If you're wondering: yes, this is the dumb thing.

So I can't get into the house. Fine. I can sit and wait in the car.
Except there's still the matter of me having to pee.
Can I pee in the garage?
It's private and it's warm, but it's also the garage. There's a drain, I think, but it's basically an extension of the house and it feels a bit weird to just pee on the floor. And then I'd have to hose it down. There's a recycle bin in the garage, maybe I can pee in a jar? But I don't want to go dumpster diving, blue bin or no. And then what do I do with the jar? I guess then it would technically be half-recyclable, and half-compostable. I guess I'd just have to go dump it out in the backyard...
Maybe better to cut out the middle man and pee in the backyard. It's fenced, I'd be more protected and there's no danger of Sean pulling into the driveway and the door lifting up to reveal his squatting, trickling wife. And no need to aim for the tiny opening of a Snapple bottle.
I let myself into the yard by the gate and begin to rethink my logic - yes the yard is fenced, but the houses are built on hills, and multi-storied, so if you're on the top floor, you've actually got a great view down into the yards, fence or no fence.
But there's no time to reconsider!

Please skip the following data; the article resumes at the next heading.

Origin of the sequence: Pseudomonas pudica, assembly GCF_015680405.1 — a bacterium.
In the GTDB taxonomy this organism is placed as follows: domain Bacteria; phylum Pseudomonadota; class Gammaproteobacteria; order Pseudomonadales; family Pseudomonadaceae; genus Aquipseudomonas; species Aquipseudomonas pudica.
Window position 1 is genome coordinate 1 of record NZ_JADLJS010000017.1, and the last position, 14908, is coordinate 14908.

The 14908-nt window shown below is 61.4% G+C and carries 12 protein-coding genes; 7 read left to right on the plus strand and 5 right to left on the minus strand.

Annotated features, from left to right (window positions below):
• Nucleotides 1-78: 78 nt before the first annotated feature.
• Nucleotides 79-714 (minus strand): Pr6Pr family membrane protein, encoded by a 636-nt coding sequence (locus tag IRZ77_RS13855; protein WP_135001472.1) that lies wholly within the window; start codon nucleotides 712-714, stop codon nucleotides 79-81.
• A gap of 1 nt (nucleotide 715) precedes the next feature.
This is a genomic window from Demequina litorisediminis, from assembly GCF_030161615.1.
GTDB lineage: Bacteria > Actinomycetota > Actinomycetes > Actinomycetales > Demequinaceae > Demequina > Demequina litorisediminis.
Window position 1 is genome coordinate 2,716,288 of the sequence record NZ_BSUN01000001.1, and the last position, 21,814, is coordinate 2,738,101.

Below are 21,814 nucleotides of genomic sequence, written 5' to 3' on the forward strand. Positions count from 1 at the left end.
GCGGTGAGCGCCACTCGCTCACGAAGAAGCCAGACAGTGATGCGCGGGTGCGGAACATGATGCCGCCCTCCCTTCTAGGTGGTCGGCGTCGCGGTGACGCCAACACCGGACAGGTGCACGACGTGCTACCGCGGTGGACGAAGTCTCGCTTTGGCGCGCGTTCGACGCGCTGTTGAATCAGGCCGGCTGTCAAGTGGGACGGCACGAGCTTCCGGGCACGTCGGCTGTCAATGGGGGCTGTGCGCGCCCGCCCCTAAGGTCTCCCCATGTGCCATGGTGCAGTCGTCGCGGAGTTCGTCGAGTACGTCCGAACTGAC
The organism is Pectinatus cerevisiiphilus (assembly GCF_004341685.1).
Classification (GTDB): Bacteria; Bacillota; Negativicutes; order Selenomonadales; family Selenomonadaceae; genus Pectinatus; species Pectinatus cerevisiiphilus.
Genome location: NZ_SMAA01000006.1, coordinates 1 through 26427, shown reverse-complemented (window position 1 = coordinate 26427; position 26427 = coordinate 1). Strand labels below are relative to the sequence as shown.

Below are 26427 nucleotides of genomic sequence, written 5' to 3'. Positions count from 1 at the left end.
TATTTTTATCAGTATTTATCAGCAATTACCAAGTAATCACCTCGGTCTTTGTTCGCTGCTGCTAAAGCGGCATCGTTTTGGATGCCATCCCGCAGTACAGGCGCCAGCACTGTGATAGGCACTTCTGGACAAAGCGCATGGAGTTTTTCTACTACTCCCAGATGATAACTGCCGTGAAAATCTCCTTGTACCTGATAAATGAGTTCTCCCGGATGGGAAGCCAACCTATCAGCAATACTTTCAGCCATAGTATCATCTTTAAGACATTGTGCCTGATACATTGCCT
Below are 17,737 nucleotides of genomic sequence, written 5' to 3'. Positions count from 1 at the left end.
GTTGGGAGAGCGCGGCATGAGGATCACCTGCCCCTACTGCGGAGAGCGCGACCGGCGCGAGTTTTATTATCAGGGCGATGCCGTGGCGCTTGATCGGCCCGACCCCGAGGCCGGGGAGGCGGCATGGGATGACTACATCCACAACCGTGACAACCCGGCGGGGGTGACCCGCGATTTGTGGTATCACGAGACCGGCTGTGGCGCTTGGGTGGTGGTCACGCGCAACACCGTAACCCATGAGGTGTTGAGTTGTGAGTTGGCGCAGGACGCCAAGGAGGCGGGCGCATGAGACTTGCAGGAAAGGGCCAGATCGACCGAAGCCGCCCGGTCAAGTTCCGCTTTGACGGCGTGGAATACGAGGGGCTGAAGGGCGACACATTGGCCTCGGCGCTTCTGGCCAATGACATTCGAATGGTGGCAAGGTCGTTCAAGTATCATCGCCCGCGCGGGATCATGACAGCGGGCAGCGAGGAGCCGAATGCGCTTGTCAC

Pee. Bad!
So I wedge myself between the hot tub and the house, as sheltered as it gets, and let go. Ahhhhhhhh.  People are probably too busy making their dinner for a prolonged look out the window anyway. Right?
Figuring I was half naked anyway, I thought I may as well pass the time until my rescue in the hot tub. Which was a swell idea, daylight nakedness notwithstanding, for the first 20 or 30 minutes. But then between the heat and the sun, I soon because to realize I wasn't so much "relaxing in the hot tub" as "slowly simmering". Thankfully, just as I was leaving grape territory for raisinhood, my saviour with a key ring arrived and we all lived happily ever after.

The end.

Sunday, July 21, 2013

The absolute most terrible thing is to be hit with insomnia just as you've gone to bed drunk. You deserve to pass out, but you don't. You just lie there, motionless and spinning, slowly trading the dizziness for a hangover inch by agonizing inch, tormented by the events that blacking out usually permit you to forget.

Tuesday, June 11, 2013

Adventures in Disturbia

This weekend, the little girl who lives next door was learning a song on her recorder. You know, those plastic flute thingies that cash-poor schools pretend are musical instruments? Her parents quickly grew annoyed with her and told her to go practice outside. The common outside. The outside we share with birds and trees and the childless couple next door who might want to enjoy their margaritas without the jarring accompaniment of the same 3 flubbed notes over and over. Note to parents: if you can't stand the noise your child is making, probably not a good idea to inflict her on the neighbours.